The second noteworthy finding was that 50 nM paclitaxel treatment caused early changes in mass FD which then reverted to nearly the mass FD of control cells at later timepoints. The differences between the mass FD of 50 nM paclitaxel-treated cells and control cells are not statistically significant after three hours. This finding is important because the 50 nM paclitaxel treatment did not result in apoptosis within the observation window. This indicates that the early changes seen in mass FD are not necessarily related to apoptosis, but rather to general structural changes in cellular organelles due to events that may lead to apoptosis. For example, mitochondrial changes that occur in response to cellular stress include mitochondrial swelling, and mitochondrial fission and fusion (2
). One model of apoptosis suggests that mitochondrial fission is required for and precedes the loss of mitochondrial membrane potential during apoptosis. However, there are reports that inhibition of mitochondrial fission does not block Bax/Bak-dependent apoptosis (32
). Our results lend further support to the notion that later changes in FD are related to nuclear fragmentation and apoptosis, but early changes are caused by a different cellular event that may involve mitochondrial fission.
Previous light scattering studies have explored using fractal dimension for detecting apoptosis and dysplasia, but the present study demonstrates stark and statistically significant differences early in treatment, and across multiple treatments. The primary advance that yielded the high degree of sensitivity demonstrated in this study is the use of a T matrix-based ILSA model that accounts for nuclear asphericity. This is in contrast to previous techniques that relied on light scattering model which assumed spherical cell nuclei and organelles. By removing the uncertainty that arises from incompatibility between the shape of the nucleus and the light scattering models previously used in ILSA, we find that the determination of subcellular structures is more accurate and sensitive. Future applications of light scattering can exploit this increase in sensitivity by employing a T matrix-based ILSA algorithm (or another light scattering model appropriate for nuclear shapes) for assessing mass FD. As a general quantitative assessment of changes in cell structure and organization, mass FD presents a potential new avenue for assessing changes in cell function including differentiation, proliferation, apoptosis, and others.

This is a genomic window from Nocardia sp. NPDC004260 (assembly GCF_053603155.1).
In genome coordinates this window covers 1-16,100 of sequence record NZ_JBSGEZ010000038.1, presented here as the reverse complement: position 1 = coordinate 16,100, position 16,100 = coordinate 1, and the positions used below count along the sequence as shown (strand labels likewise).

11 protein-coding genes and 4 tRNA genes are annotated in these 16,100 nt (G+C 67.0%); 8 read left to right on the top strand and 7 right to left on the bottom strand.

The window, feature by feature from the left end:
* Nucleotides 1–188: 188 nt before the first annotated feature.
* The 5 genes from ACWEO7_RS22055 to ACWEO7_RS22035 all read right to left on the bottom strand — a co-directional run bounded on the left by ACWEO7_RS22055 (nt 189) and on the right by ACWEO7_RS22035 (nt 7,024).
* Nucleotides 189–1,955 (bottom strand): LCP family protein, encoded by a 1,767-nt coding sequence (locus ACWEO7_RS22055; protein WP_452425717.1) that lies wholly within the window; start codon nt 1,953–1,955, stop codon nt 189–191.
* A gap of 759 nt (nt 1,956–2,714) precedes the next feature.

In conclusion, noninvasive, high-throughput light scattering methods such as a/LCI, are a sensitive indicator of subcellular structure. In the present study, we have used a/LCI to measure fractal dimension of subcellular structures to distinguish between cells treated with apoptosis-inducing drugs and control cells. Moreover, the mass fractal dimension of treated and control cells presents significant differences very soon after treatment. Our studies with image analysis of fluorescently tagged organelles indicates that changes in mitochondrial morphology are partly responsible for early changes in fractal dimension, while changes in nuclear structure are largely responsible for later changes in fractal dimension. These findings suggest that light scattering can be a powerful non-invasive tool for monitoring apoptosis in both basic research experiments and clinical treatments.